Explosion in Lebanon will not affect world oil market
BAKU, Azerbaijan, Aug.7
By Leman Zeynalova – Trend:
The huge explosions in Lebanon will not affect the world oil market, Francis Perrin, Senior Fellow at the Policy Center for the New South (PCNS, Rabat) and at the French Institute for International and Strategic Affairs (IRIS, Paris), told Trend.
“On ICE Futures in London the price of North Sea Brent (October 2020 contracts) is nearing $45 per barrel after a rise to over $46/b on Wednesday but this relatively high level (relatively, which means taking into account the Covid 19 pandemic and the world economic crisis) is not at all the consequence of the tragedy in Beirut. The main explanation of the recent rise in oil prices is the strong fall in U.S. crude oil stocks. According to the U.S. Energy Information Administration (EIA), which is part of the U.S. Department of Energy, crude stocks fell by 7.4 million barrels in the last week of July. The EIA published this statistic this week and it had a significant bullish impact on oil markets,” said Perrin.
He pointed out that apart from the evolution of U.S. oil stocks, which is very closely followed by oil traders around the world as the U.S. is the biggest market for oil, oil prices in the recent days have been under pressure due to the Covid 19 pandemic, which is growing, and the strong tensions between the two main powers of our time, the U.S. and China, which are increasing every day.
“These two factors are rather bearish as far as the oil market is concerned. A new ''cold war'' is obviously not very good for the world economy, which is already suffering from the pandemic,” said the expert.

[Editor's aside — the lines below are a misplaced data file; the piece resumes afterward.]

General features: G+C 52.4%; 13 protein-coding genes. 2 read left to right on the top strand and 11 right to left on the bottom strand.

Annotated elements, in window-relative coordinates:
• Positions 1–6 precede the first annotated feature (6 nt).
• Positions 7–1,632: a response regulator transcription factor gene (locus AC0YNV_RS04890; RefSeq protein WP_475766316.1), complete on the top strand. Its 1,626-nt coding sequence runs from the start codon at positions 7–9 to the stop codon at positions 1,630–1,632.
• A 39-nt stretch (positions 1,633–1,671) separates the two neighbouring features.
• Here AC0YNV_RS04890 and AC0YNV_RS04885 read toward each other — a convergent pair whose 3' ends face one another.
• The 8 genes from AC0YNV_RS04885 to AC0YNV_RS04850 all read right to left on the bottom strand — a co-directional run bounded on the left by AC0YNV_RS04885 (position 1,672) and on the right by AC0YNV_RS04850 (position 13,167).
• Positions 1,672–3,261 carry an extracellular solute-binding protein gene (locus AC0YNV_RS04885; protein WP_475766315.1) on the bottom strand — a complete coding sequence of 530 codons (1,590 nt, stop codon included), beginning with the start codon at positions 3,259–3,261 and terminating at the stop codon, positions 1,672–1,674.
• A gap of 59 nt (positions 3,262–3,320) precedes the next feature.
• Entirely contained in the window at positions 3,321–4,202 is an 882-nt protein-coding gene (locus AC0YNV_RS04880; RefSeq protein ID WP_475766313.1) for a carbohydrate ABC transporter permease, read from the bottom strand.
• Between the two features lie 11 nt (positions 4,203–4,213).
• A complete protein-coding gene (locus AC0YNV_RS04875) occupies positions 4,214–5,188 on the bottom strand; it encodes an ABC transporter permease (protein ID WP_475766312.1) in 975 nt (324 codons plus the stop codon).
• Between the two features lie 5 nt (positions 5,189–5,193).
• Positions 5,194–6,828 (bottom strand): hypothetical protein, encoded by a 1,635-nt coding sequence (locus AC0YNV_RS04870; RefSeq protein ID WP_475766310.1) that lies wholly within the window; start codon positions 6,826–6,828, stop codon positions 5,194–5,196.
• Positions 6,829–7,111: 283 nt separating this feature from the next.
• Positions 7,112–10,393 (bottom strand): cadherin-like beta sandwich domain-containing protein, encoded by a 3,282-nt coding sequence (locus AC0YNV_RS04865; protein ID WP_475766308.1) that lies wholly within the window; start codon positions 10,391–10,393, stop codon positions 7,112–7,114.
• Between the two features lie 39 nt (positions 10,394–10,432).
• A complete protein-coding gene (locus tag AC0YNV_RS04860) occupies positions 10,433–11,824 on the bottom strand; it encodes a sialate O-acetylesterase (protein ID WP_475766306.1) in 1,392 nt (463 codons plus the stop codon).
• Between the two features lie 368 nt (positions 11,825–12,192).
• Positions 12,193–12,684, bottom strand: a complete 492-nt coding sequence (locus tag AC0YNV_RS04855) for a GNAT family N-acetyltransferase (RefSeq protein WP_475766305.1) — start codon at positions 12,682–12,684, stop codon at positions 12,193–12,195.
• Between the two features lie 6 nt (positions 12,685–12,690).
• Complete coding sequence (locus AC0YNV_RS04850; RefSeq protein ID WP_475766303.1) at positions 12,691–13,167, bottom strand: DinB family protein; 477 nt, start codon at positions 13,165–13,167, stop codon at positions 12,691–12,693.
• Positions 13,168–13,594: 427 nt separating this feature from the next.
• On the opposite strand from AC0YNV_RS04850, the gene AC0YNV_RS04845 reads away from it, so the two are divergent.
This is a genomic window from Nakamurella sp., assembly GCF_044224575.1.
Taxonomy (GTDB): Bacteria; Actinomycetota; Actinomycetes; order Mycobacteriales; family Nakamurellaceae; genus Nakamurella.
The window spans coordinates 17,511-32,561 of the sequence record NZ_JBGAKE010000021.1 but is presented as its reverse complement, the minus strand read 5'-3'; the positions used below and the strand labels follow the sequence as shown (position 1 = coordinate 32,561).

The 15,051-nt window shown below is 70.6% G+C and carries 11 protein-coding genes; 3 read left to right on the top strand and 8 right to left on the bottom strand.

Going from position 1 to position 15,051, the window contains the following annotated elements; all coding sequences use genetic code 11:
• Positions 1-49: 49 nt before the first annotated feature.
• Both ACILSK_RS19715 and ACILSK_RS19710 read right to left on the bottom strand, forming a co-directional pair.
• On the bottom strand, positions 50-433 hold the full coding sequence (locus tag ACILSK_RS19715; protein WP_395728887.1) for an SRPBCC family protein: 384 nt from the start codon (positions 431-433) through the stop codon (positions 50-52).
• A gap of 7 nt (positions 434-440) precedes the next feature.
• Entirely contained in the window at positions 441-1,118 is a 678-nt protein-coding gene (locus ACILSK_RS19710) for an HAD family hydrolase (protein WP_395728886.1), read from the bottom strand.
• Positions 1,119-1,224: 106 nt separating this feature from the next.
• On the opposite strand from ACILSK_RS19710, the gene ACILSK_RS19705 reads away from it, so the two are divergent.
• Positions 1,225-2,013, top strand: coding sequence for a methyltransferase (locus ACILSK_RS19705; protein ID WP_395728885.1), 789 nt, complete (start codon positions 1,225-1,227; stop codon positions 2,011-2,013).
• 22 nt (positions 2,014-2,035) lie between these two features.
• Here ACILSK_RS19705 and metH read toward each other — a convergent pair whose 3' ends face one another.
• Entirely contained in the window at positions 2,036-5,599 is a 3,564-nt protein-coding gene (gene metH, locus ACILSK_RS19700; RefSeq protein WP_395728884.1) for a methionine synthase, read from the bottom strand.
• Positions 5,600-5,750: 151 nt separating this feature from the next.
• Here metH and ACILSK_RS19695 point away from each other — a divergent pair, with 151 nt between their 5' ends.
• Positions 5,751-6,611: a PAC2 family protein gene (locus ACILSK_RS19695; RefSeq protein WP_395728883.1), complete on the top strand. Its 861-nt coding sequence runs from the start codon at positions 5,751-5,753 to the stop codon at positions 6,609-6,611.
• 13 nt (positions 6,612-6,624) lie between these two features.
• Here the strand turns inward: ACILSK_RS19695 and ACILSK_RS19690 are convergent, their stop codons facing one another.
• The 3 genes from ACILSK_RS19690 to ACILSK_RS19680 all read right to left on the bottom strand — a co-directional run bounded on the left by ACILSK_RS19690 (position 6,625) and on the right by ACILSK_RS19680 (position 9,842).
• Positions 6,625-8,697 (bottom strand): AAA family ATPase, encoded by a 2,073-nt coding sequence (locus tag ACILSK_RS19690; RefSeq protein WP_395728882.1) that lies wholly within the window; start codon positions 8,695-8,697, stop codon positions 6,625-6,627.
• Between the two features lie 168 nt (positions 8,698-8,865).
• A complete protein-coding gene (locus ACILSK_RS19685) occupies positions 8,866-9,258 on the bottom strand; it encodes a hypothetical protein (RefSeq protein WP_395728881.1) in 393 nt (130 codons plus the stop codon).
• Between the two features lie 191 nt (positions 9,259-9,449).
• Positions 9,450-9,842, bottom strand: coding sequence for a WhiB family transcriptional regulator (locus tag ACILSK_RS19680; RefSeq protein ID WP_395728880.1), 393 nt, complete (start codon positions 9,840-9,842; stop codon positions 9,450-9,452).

Perrin pointed out that clearly the explosions in Beirut did not have an impact on oil prices in the recent days and will not have in the future.
“Lebanon is not an oil producing and exporting country; it is not a major oil importing and consuming country; the explosion is not related to crude oil or to refined products or to natural gas or to other energy sources or products but to ammonium nitrate, which is used for fertilizers (and also for explosives); the port of Beirut is not a major facility for oil trade; and what happened in Beirut did not negatively impact the production, transport and export of crude oil and refined products from the Middle East to the rest of the world,” noted the expert.
He noted that the Beirut explosions are of course a huge tragedy in terms of deaths, casualties, homeless people, destructions, costs, damages to buildings, vessels, infrastructure and grain silos and impact on the Lebanese population and economy.
“The Lebanese authorities want to displace maritime traffic from Beirut to Tripoli as the Beirut port has been destroyed by the explosions. The Tripoli port is now Lebanon's main port due to these explosions in Beirut but it will take some time for this port to ramp up its capacities in order to be able to welcome vessels and cargoes which could be re-routed from Beirut to Tripoli. What happened will also increase Lebanon's dependence on imports, which was already very high, including food imports,” Perrin concluded.
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